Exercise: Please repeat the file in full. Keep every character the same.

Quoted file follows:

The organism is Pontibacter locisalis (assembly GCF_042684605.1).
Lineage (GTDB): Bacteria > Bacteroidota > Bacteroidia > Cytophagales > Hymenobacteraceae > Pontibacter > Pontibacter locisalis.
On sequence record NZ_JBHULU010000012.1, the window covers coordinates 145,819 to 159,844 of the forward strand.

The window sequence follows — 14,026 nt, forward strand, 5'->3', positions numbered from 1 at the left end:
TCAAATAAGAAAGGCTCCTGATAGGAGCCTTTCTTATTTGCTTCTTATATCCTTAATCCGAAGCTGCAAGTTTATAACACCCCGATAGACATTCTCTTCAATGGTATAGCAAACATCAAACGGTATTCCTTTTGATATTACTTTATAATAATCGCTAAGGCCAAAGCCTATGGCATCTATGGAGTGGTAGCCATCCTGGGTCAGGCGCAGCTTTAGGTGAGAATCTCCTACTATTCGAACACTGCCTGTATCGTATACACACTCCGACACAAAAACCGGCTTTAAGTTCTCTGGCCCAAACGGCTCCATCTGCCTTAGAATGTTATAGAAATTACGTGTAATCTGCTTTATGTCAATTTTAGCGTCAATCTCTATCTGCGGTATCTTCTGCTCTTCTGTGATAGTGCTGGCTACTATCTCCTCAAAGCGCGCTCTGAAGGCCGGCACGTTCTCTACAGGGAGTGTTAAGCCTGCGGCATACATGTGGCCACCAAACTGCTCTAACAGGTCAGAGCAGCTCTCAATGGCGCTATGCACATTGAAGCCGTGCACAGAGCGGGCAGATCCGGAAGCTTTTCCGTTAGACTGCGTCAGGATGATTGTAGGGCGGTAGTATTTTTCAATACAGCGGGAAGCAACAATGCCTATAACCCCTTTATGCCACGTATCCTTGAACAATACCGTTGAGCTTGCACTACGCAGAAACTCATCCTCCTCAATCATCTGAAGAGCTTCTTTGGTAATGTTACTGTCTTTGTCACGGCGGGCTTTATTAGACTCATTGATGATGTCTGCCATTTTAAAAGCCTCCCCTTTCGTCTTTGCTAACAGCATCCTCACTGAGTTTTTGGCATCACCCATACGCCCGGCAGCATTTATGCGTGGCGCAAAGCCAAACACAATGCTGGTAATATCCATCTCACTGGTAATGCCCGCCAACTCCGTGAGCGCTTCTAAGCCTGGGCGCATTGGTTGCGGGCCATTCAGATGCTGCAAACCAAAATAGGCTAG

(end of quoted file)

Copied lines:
The organism is Pontibacter locisalis (assembly GCF_042684605.1).
Lineage (GTDB): Bacteria > Bacteroidota > Bacteroidia > Cytophagales > Hymenobacteraceae > Pontibacter > Pontibacter locisalis.
On sequence record NZ_JBHULU010000012.1, the window covers coordinates 145,819 to 159,844 of the forward strand.

The window sequence follows — 14,026 nt, forward strand, 5'->3', positions numbered from 1 at the left end:
TCAAATAAGAAAGGCTCCTGATAGGAGCCTTTCTTATTTGCTTCTTATATCCTTAATCCGAAGCTGCAAGTTTATAACACCCCGATAGACATTCTCTTCAATGGTATAGCAAACATCAAACGGTATTCCTTTTGATATTACTTTATAATAATCGCTAAGGCCAAAGCCTATGGCATCTATGGAGTGGTAGCCATCCTGGGTCAGGCGCAGCTTTAGGTGAGAATCTCCTACTATTCGAACACTGCCTGTATCGTATACACACTCCGACACAAAAACCGGCTTTAAGTTCTCTGGCCCAAACGGCTCCATCTGCCTTAGAATGTTATAGAAATTACGTGTAATCTGCTTTATGTCAATTTTAGCGTCAATCTCTATCTGCGGTATCTTCTGCTCTTCTGTGATAGTGCTGGCTACTATCTCCTCAAAGCGCGCTCTGAAGGCCGGCACGTTCTCTACAGGGAGTGTTAAGCCTGCGGCATACATGTGGCCACCAAACTGCTCTAACAGGTCAGAGCAGCTCTCAATGGCGCTATGCACATTGAAGCCGTGCACAGAGCGGGCAGATCCGGAAGCTTTTCCGTTAGACTGCGTCAGGATGATTGTAGGGCGGTAGTATTTTTCAATACAGCGGGAAGCAACAATGCCTATAACCCCTTTATGCCACGTATCCTTGAACAATACCGTTGAGCTTGCACTACGCAGAAACTCATCCTCCTCAATCATCTGAAGAGCTTCTTTGGTAATGTTACTGTCTTTGTCACGGCGGGCTTTATTAGACTCATTGATGATGTCTGCCATTTTAAAAGCCTCCCCTTTCGTCTTTGCTAACAGCATCCTCACTGAGTTTTTGGCATCACCCATACGCCCGGCAGCATTTATGCGTGGCGCAAAGCCAAACACAATGCTGGTAATATCCATCTCACTGGTAATGCCCGCCAACTCCGTGAGCGCTTCTAAGCCTGGGCGCATTGGTTGCGGGCCATTCAGATGCTGCAAACCAAAATAGGCTAG